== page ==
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Iraq and the Use of Force in International Law$
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Marc Weller

Print publication date: 2010

Print ISBN-13: 9780199595303

Published to Oxford Scholarship Online: May 2011

DOI: 10.1093/acprof:oso/9780199595303.001.0001

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Iraq and Kuwait

Iraq and Kuwait

Chapter:
(p.12) 2 Iraq and Kuwait
Source:
Iraq and the Use of Force in International Law
Author(s):

Marc Weller (Contributor Webpage)

Publisher:
Oxford University Press
DOI:10.1093/acprof:oso/9780199595303.003.0002

Iraq's invasion of Kuwait was a key test case for the doctrine of serious violation of peremptory norms. The international response to the clear and unambiguous armed invasion of Kuwait would determine whether the UN International Law Commission, which had pioneered this concept, had advanced beyond actual practice of states, or whether the responses of states would conform to the rule in reality. If the first important structural aspect of the episode related to the credibility of the prohibition of the use of force, and its legal nature of a high status rule within the emerging international constitutional system, the second issue was one of process. The question was whether the armed action by Iraq would simply be reversed through the application of collective self-defence, or whether it would also lead to a revival and reconstitution of the UN's collective security mechanism. This chapter tries to answer this question through a review of developments following upon the invasion of Kuwait. It begins by setting out the political and legal background to these developments.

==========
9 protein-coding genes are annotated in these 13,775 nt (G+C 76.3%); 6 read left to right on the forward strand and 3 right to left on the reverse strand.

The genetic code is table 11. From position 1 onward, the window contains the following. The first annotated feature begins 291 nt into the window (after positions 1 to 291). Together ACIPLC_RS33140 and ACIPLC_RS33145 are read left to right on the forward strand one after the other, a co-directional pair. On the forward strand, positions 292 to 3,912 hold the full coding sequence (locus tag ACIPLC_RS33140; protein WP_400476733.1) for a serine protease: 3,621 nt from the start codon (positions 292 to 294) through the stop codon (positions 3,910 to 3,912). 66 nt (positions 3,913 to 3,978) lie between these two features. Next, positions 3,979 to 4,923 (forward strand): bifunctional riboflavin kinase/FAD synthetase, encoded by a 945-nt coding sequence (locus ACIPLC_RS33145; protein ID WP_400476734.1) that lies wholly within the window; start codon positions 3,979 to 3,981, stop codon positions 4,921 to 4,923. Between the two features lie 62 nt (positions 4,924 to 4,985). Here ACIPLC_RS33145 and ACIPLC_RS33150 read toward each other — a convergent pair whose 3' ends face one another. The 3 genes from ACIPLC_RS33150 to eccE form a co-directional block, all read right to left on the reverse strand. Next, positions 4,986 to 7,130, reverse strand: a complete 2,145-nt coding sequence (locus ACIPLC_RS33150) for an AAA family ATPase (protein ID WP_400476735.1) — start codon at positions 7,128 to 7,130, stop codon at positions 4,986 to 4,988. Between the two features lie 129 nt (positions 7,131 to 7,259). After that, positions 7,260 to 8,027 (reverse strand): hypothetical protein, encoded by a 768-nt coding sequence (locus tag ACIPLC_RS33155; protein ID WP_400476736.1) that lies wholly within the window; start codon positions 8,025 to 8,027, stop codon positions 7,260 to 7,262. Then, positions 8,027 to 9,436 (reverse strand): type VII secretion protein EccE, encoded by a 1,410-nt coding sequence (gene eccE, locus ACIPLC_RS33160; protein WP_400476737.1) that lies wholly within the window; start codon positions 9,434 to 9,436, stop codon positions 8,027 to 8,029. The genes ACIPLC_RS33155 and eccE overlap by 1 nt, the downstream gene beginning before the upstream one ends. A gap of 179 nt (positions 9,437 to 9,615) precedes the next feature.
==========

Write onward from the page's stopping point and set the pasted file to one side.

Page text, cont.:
Keywords:   Iraq, Kuwait, use of force, invasion, self-defence, United Nations, international relations, economic sanctions

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